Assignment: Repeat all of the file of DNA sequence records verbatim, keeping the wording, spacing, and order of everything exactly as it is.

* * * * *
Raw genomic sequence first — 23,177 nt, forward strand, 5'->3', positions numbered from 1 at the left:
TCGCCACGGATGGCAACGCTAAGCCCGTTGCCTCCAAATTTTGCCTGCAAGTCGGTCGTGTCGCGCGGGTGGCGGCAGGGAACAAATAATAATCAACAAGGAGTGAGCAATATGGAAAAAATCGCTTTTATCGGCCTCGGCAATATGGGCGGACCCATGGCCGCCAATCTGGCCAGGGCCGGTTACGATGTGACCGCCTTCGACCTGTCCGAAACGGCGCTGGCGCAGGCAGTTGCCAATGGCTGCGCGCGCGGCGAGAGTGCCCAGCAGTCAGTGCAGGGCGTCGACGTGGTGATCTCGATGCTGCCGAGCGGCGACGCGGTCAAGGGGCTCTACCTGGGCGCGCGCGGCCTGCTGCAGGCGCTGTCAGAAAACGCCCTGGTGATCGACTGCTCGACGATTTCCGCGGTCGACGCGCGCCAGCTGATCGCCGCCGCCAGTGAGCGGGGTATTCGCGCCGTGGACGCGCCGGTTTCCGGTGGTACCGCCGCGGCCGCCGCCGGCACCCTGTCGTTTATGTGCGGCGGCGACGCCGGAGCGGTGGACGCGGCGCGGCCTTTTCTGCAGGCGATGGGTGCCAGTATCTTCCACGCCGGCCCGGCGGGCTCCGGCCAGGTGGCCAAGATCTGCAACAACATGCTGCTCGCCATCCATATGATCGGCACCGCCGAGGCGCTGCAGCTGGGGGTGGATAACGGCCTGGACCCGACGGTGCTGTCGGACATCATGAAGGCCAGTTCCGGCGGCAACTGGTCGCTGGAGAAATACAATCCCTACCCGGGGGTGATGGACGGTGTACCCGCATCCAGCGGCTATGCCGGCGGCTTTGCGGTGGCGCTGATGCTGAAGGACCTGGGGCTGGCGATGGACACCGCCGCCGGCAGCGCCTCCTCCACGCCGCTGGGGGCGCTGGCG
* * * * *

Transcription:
Raw genomic sequence first — 23,177 nt, forward strand, 5'->3', positions numbered from 1 at the left:
TCGCCACGGATGGCAACGCTAAGCCCGTTGCCTCCAAATTTTGCCTGCAAGTCGGTCGTGTCGCGCGGGTGGCGGCAGGGAACAAATAATAATCAACAAGGAGTGAGCAATATGGAAAAAATCGCTTTTATCGGCCTCGGCAATATGGGCGGACCCATGGCCGCCAATCTGGCCAGGGCCGGTTACGATGTGACCGCCTTCGACCTGTCCGAAACGGCGCTGGCGCAGGCAGTTGCCAATGGCTGCGCGCGCGGCGAGAGTGCCCAGCAGTCAGTGCAGGGCGTCGACGTGGTGATCTCGATGCTGCCGAGCGGCGACGCGGTCAAGGGGCTCTACCTGGGCGCGCGCGGCCTGCTGCAGGCGCTGTCAGAAAACGCCCTGGTGATCGACTGCTCGACGATTTCCGCGGTCGACGCGCGCCAGCTGATCGCCGCCGCCAGTGAGCGGGGTATTCGCGCCGTGGACGCGCCGGTTTCCGGTGGTACCGCCGCGGCCGCCGCCGGCACCCTGTCGTTTATGTGCGGCGGCGACGCCGGAGCGGTGGACGCGGCGCGGCCTTTTCTGCAGGCGATGGGTGCCAGTATCTTCCACGCCGGCCCGGCGGGCTCCGGCCAGGTGGCCAAGATCTGCAACAACATGCTGCTCGCCATCCATATGATCGGCACCGCCGAGGCGCTGCAGCTGGGGGTGGATAACGGCCTGGACCCGACGGTGCTGTCGGACATCATGAAGGCCAGTTCCGGCGGCAACTGGTCGCTGGAGAAATACAATCCCTACCCGGGGGTGATGGACGGTGTACCCGCATCCAGCGGCTATGCCGGCGGCTTTGCGGTGGCGCTGATGCTGAAGGACCTGGGGCTGGCGATGGACACCGCCGCCGGCAGCGCCTCCTCCACGCCGCTGGGGGCGCTGGCG